Pixel art 2D games have become a lot more mainstream in both the console and PC indie scene over the past couple of years. One of the latest to hit the Xbox One is Dream Break. From developers AIST, it’s evident that much inspiration was taken from 16-Bit classics Another World and Flashback. But can Dream Break fall into the modern classic category? Or is this more of a nightmare?
You take on the role of Eugene in the post cold war USSR, albeit an alternate reality to that of real events where the world is driven by propaganda and has become heavily policed. Eugene is just your average everyday guy who works as a janitor to scrape a living. Almost without reason, you’re soon involved in a resistance against the regime and find yourself on the run as you work in a bid to take down the almighty ruler, GenSec.
Dream Break falls into the adventure/puzzle genre with some platforming thrown into the mix as you make your way through the gaming world. The world itself is quite compact in the sense of solving problems or finding items required to move forward. You won’t have to venture too far to find what you need. The game itself utilises orange objects as a way pointing out what you can and cannot interact with which keeps mechanics simplistic in their nature.
In terms of puzzles, the handful that present themselves mainly revolve around connecting pipes or electric cables from one end to another by rotating required pieces. This is overly simplistic but yet still enjoyable to an extent. Few clues are given as toy what you need to do but working it out is the classic way to go about your 2D adventure business.
A short way into the game you’ll acquire a gun and shield. But don’t wet yourself with excitement as the majority of these scenes are executed in a dull, tedious and repetitive nature with only a fast reaction needed to succeed. And Dream Break doesn’t improve there. The controls are cumbersome. Simply pressing left or right can cause Eugene to stop and look around when you should be moving. This can become tiresome early on and ultimately lead to the experience being ruined.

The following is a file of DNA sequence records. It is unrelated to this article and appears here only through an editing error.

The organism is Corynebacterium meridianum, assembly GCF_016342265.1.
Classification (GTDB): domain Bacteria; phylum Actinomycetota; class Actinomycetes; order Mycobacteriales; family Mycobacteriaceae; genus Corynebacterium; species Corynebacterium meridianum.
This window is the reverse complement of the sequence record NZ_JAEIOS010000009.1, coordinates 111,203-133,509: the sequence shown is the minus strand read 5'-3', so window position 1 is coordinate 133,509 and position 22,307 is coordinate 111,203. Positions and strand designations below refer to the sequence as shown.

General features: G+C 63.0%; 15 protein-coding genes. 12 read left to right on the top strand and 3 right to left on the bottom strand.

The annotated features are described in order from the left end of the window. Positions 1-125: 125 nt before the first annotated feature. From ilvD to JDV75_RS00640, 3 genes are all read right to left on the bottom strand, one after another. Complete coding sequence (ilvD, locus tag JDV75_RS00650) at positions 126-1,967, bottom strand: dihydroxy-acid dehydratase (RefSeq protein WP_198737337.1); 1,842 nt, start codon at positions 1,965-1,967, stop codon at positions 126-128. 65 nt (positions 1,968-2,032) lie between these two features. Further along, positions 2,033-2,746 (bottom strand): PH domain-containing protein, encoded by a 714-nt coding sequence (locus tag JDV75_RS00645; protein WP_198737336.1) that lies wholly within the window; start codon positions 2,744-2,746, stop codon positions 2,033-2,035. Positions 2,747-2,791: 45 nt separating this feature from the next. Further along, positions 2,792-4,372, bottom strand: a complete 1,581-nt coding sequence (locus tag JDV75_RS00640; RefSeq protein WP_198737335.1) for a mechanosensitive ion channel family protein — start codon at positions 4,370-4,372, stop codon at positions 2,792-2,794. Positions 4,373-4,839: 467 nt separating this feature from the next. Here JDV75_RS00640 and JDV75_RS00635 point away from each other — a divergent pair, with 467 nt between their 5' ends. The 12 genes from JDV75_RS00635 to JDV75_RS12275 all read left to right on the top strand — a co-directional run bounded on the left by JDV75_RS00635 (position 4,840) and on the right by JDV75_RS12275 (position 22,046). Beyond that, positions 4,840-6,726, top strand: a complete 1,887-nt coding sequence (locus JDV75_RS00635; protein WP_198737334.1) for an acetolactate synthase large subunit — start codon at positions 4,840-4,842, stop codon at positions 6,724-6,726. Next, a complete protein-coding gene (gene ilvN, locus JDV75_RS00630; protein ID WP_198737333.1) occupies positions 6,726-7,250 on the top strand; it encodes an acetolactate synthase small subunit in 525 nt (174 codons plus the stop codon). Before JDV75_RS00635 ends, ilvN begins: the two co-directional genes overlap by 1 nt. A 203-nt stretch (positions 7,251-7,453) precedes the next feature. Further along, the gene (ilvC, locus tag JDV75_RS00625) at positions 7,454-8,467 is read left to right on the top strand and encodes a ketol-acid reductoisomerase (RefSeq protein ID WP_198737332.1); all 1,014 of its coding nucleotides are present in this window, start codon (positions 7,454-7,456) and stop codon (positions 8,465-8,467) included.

There’s a couple of vehicle sections in the game which take on more of a Space Invaders type feel to them and work surprisingly a lot better than expected.
One of the stronger aspects of the game is its soundtrack. Coupled with the story itself, these two alone can keep you playing as you want to find out what is going on, with a musical backdrop that seems to fit the mood just right in every scene.
But this doesn’t make up for Dream Break’s shortcomings overall. The game can be completed, and with all achievements in around 2 hours on a first play through. Afterwards there’s no desire to return for a second run. It’s both a feeling of relief it’s over, frustration and to a slight extent, satisfaction.
AIST have tried to create something great using the blueprints from 25 years ago. However, the execution is half-hearted, with no inspiration to return. Yet there can be a strange compulsion to play on till the end. Dream Break is by no means a classic, and without question offers up a nightmare or two in terms of controls and playability. If you’re a hardcore, pixel 2D adventure fan, the story will keep you entertained for the average length of a movie. Otherwise, Dream Break falls into the category of average.
Dream Break is available now on Xbox One, PS4 and PC (Xbox One Reviewed)